It is the VETERAN, not the preacher, who has given us freedom of religion.

It is the VETERAN, not the reporter, who has given us freedom of the press.

It is the VETERAN, not the poet, who has given us freedom of speech.

It is the VETERAN, not the campus organizer, who has given us freedom to assemble.

It is the VETERAN, not the lawyer, who has given us the right to a fair trial.

It is the VETERAN, not the politician, who has given us the right to vote.

    Not only are we thankful for those who have given their lives for us, but we are mindful and appreciative of the young men and women who are serving us today through the military.  We are especially mindful of those from this congregation.

A Spiritual Memorial Day

    Each Sunday faithful followers of Christ gather in the appointed assembly for the purpose of a memorial - remembering the death of Christ (Matthew 26:26-29; Acts 20:7; I Corinthians 11:23ff). Without His death we would still be dead in our sins and iniquities.  But, because of His death we have freedom, forgiveness, and hope of a future home with Him in heaven.  Whereas it has taken the death of thousands to give us the freedoms we enjoy in this country, His blood was so powerful that it took only the death of one to give us spiritual freedom.

    May we never let His death or this memorial become mundane.  May it always be a fresh and real reminder each Lord's Day of the great sacrifice that was made on our behalf.
--Wayne Burger

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Thursday, May 27, 2010

camping in the mountains of Colorado

SEVERAL YEARS AGO, my family was camping in the mountains of Colorado...
We have arrived there late in the afternoon, and we picked out a nice spot close to a beautiful river.  While I was attending to the chores of setting up and organizing our camp, the children went off to play. 
As the sun began to set, we started rounding up the children and hustling them back into our campground before it got completely dark.  Our four-year-old son, Scott, was missing.  The river was making so much noise that my calls were drowned out, and its roar was a constant reminder of danger.
Panic began to build.  Where was he?  Had he wandered out of the campground?  Had he wandered up or down the river?  The last time I saw him, he was playing at the edge of the water with a little boat he had made.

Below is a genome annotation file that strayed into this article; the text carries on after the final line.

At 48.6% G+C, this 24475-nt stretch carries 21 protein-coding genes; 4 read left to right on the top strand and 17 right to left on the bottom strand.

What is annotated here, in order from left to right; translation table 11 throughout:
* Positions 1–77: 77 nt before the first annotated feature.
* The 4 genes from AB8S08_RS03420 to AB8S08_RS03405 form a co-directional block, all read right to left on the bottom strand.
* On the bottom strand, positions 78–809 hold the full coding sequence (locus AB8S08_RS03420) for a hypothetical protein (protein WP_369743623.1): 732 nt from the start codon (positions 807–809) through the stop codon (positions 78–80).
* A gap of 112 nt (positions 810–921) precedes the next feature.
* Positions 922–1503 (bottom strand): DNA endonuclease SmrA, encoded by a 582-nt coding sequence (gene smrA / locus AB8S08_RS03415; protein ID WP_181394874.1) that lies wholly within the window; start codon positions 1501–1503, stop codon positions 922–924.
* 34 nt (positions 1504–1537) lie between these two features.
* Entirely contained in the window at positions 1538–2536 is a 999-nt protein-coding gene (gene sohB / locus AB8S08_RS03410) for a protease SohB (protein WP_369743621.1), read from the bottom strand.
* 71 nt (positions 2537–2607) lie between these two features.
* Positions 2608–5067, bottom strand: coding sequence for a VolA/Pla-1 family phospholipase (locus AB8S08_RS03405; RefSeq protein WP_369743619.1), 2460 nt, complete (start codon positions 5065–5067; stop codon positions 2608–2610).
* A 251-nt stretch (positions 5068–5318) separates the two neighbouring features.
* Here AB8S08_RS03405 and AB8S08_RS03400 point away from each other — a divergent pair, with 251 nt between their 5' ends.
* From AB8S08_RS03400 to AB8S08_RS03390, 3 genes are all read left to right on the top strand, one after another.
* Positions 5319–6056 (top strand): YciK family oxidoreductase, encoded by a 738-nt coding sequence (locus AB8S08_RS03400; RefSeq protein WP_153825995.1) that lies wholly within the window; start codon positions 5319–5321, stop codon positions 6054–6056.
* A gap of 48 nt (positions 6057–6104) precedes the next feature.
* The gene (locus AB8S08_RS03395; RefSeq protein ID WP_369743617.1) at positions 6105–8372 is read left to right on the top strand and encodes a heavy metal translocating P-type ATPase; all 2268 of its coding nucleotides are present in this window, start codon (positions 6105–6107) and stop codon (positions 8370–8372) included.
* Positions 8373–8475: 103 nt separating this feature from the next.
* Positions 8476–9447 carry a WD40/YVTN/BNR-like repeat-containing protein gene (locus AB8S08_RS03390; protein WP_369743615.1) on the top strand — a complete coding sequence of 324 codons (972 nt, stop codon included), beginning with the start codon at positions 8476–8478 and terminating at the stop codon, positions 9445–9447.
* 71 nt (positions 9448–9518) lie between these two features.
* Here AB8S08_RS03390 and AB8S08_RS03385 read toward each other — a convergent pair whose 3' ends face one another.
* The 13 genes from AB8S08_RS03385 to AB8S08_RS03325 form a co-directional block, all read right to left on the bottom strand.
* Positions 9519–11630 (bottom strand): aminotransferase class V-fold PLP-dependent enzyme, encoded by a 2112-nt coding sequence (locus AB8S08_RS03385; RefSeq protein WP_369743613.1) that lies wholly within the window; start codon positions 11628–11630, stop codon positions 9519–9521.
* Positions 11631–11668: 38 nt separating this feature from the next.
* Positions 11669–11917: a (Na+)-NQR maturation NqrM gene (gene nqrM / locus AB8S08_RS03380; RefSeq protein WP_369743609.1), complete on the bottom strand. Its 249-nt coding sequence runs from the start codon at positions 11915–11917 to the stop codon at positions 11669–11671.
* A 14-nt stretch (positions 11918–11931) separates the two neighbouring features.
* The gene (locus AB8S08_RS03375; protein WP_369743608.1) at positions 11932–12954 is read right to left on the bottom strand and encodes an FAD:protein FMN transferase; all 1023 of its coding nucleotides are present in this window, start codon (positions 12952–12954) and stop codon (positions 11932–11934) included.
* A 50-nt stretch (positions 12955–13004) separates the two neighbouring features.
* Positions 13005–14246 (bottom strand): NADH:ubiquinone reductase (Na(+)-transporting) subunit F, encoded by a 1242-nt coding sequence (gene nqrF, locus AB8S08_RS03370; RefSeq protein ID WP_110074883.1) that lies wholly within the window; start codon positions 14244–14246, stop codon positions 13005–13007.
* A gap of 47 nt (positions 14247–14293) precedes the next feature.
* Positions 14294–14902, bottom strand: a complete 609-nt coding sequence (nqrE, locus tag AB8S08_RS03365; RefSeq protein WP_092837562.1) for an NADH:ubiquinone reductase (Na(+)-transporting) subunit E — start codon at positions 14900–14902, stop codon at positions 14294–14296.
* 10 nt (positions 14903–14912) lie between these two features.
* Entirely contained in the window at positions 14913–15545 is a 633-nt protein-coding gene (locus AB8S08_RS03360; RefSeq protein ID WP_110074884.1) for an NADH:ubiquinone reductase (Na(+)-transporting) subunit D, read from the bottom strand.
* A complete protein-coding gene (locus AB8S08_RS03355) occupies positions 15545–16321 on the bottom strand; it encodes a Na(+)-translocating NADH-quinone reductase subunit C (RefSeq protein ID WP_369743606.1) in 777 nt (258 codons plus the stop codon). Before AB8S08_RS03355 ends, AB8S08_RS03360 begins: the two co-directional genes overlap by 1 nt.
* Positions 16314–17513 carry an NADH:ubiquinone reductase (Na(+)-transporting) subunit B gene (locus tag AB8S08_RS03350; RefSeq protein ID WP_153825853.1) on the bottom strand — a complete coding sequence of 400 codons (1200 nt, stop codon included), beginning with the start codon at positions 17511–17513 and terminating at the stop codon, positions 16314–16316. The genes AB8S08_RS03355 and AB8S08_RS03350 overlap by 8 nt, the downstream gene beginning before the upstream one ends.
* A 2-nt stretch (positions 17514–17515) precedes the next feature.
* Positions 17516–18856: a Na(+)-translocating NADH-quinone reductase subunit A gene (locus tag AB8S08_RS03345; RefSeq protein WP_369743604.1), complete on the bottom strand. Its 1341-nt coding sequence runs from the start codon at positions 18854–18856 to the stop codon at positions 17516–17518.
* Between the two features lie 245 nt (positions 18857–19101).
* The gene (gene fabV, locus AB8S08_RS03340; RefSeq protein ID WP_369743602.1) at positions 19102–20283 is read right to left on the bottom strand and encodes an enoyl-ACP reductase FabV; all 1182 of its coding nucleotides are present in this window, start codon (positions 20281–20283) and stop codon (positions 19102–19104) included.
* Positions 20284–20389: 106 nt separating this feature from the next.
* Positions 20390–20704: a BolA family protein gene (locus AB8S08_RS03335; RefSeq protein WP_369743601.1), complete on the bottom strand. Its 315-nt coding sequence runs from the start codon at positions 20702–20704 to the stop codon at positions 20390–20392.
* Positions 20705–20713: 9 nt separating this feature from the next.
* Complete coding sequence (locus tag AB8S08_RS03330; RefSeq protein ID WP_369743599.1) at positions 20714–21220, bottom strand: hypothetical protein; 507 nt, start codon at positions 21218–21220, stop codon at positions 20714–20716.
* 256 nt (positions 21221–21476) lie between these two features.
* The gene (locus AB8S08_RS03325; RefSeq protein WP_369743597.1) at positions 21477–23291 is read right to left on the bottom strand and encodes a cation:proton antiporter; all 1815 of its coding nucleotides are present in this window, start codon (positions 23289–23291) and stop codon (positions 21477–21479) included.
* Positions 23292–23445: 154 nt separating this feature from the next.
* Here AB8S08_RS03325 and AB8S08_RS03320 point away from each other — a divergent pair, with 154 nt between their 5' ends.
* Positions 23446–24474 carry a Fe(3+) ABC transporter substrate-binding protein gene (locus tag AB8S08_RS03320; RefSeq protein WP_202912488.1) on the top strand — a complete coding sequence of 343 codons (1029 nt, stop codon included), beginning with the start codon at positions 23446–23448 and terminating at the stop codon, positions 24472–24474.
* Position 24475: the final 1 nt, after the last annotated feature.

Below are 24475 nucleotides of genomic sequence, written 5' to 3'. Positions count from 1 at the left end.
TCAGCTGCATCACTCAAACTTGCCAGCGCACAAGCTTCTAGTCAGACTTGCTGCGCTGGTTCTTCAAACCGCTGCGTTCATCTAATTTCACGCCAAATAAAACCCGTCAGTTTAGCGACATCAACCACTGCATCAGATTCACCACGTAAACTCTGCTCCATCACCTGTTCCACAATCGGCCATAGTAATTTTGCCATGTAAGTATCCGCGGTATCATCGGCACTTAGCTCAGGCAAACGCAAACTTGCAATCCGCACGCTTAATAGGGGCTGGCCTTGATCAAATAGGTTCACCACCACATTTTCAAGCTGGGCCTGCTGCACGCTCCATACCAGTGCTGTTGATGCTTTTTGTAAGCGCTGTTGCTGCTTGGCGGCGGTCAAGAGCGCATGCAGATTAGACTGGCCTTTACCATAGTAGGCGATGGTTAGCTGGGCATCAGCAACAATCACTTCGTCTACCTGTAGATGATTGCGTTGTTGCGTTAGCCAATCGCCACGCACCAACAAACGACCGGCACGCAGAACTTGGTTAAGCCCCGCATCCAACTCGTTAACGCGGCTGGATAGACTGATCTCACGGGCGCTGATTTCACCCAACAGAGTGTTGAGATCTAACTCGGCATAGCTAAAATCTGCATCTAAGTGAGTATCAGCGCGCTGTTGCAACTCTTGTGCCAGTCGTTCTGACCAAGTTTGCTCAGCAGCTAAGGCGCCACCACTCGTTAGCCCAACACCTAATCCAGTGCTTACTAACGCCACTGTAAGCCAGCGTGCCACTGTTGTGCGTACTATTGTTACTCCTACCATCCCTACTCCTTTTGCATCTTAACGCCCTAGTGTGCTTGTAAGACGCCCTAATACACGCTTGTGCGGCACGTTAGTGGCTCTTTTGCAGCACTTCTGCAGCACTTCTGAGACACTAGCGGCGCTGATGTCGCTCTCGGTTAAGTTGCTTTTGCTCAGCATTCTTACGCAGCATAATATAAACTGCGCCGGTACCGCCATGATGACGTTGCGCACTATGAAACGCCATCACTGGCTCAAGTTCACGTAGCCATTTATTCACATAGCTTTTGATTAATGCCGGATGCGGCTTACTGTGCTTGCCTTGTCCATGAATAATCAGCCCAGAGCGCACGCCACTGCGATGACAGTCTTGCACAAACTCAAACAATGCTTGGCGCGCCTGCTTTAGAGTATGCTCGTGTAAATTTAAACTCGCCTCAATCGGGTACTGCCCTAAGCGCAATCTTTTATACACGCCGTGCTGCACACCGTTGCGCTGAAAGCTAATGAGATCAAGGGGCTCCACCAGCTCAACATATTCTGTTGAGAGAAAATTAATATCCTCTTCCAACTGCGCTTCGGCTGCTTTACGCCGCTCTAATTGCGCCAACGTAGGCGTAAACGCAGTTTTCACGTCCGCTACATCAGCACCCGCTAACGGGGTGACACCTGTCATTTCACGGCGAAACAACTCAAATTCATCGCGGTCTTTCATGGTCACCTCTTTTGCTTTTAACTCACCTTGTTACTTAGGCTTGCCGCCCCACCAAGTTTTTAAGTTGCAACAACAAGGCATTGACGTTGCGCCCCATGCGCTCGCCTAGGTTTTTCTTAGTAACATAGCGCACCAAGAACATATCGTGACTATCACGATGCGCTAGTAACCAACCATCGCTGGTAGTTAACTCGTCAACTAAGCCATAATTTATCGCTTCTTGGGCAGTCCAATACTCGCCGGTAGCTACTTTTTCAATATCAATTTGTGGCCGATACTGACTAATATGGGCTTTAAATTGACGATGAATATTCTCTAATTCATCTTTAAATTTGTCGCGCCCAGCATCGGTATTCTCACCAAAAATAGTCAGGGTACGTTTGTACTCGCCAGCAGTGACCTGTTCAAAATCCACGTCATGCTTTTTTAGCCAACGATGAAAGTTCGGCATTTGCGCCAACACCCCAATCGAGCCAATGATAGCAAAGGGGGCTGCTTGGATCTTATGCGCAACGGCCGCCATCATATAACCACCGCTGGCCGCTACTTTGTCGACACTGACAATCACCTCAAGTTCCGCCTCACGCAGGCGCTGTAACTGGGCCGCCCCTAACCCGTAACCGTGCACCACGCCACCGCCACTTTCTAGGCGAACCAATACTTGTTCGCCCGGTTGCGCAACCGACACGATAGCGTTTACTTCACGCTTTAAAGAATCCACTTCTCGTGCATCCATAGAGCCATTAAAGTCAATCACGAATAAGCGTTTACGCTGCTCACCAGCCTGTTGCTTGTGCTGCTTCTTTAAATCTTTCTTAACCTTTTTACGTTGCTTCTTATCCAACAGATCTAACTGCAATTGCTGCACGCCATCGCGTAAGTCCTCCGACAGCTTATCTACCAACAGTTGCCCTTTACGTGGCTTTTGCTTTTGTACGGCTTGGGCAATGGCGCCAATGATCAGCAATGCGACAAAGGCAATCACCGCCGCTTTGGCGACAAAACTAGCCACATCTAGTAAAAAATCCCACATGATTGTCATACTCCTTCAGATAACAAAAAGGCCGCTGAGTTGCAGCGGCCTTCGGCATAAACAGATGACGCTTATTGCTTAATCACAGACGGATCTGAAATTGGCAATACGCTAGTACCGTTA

By now you could barely distinguish the camp as the rays of the setting sun were further blocked by the forest.  A chilling reality gripped me.  I only had a few minutes before darkness made my search nearly impossible.
What should I do?
First, I want to tell you some of the things I did not do.
I did not organize any classes on how to find lost children.
I did not hold any rallies to enlist volunteers to help me.
I did not wait until someone came along with was better qualified than I to search.
I did not fail to do anything for fear of doing the wrong thing.
Now, I want to tell you what I did do.
I acted immediately. 
I ran around the campground. 
I dashed up and down the river. 
I called Scott's name, in spite of the roaring river. 
I searched the churning waters. 
I stopped total strangers to describe him, and they joined in the search. 
Nothing else mattered for that period of time.  Finding him was my top priority.
After running all over the campground and up and down the river, I still could not find him.  Not knowing what else to do, I decided to go back to camp to figure out what to do next.  Scott and I arrived at the same time.  He was walking nonchalantly into our campground, oblivious to everything; I was still on a dead run.
An old preacher once said, "If a man has a soul, and he has, and if that soul can be won or lost for eternity, and it can, then the most important thing in the world is to bring a man to Jesus Christ."  (Don Humphrey)
"For the Son of Man has come to seek and to save that which was lost" (Luke 19:10).
Mike Benson

First Corinthians commentary:  Get the new First Corinthians commentary from  Preview the First Corinthians commentary through Google books at  Other Bible commentary material from includes a FREE on-line Romans commentary:  

Wednesday, May 26, 2010

Possible New Human Ancestor Found in Siberia

       "Possible New Human Ancestor Found in Siberia."  This was the title of an article I read about a month ago.  As usual, they claim this is "a new and unknown type of pre-human that lived alongside modern humans and Neanderthals" (See Full Article Here).  What always gets me with these "findings," is how they can develop entire pictures, dates, stories, and conclusions about this "ancestor" with a very small amount of evidence.  In this case, they are basing all of this on some genetic material pulled off a pinky finger bone.  Through some type of testing, they concluded this was probably some sort evolutionary ancestor.  They have given it the name "Woman X."